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£8.79

Alternative & Indie - Released September 22, 2014 | Infectious

Hi-Res Distinctions Qobuzissime
The 2012 Mercury Prize winners begin their sophomore outing with the subversively titled "Intro," a four-and-a-half-minute highlight reel of what's to come that pairs the monastic chanting that prefaced An Awesome Wave's first single, "Fitzpleasure," with a pastiche of new age and worldbeat-blasted ambient pop that suggests Mogwai by way of Peter Gabriel's Real World studios circa 1990 -- it's both planetarium laser light show and art installation ready. The muted yet equally heady "Arrival in Nara," all fingerpicked electric guitar and diffusive synths, and its more muscular yet no less monkish second half, "Nara," do little to rein in the holistic atmosphere that's so decisively laid out in the remarkably potent This Is All Yours' opening moments, which makes the arrival of the punchy, carnally minded "Every Other Freckle" and the meaty, Anglo-Motown thump of "Left Hand Free" so thrilling, but hardly unexpected. After all, this is a band that proved with its debut that it can go from icy, distant, and often excruciatingly beautiful to downright feral at the crack of a snare drum (or pots and pans, as the group's humble, dorm room beginnings often required), and This Is All Yours does little to tarnish their reputation as choirboys with dark passengers. That penchant for edgy refinement, along with frontman Joe Newman's elastic voice, remains the band's most effective weapon, but it's hard to pinpoint where and when that magic occurs, as it's so effortlessly woven into the group's sound. It's somewhere in between the autumnal and apocalyptic, Miley Cyrus-sampling "Hunger of the Pine," the bucolic, recorder-led "Garden of England," and the oddly soulful, midnight-black posturing of "The Gospel of John Hurt," and it gets under your skin, where it somehow manages to both hurt and heal. ~ James Christopher Monger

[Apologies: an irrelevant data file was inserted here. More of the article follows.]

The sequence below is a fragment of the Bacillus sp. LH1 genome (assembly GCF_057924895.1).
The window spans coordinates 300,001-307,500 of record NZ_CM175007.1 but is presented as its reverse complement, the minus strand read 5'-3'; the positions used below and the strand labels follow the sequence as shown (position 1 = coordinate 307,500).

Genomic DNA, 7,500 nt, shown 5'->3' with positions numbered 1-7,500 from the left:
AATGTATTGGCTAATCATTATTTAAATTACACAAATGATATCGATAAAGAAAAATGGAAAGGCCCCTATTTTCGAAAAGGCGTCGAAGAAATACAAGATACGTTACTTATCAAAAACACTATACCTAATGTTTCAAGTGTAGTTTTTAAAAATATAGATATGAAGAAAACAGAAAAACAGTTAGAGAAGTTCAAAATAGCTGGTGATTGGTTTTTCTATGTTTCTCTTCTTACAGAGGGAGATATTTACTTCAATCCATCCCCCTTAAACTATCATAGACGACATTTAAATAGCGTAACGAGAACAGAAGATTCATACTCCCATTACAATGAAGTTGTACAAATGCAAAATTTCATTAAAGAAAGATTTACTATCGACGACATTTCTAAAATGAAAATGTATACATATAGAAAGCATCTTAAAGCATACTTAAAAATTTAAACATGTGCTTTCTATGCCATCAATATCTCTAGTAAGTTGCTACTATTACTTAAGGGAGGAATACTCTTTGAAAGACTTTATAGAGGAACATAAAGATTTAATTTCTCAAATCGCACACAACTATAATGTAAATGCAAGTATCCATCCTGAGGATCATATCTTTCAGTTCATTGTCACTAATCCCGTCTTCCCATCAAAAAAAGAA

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Pop/Rock - Released July 16, 2012 | Infectious

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Pop/Rock - Released May 20, 2012 | Infectious

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Pop/Rock - Released October 1, 2012 | Infectious

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Pop/Rock - Released December 10, 2012 | Infectious

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Alternative & Indie - Released March 18, 2013 | Infectious

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Electro - Released February 26, 2012 | Infectious

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Pop/Rock - Released May 21, 2012 | Infectious

£3.19

Alternative & Indie - Released September 27, 2017 | Infectious

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Alternative & Indie - Released September 15, 2017 | Infectious

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Alternative & Indie - Released August 30, 2017 | Infectious

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Alternative & Indie - Released August 23, 2017 | Infectious

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Alternative & Indie - Released August 16, 2017 | Infectious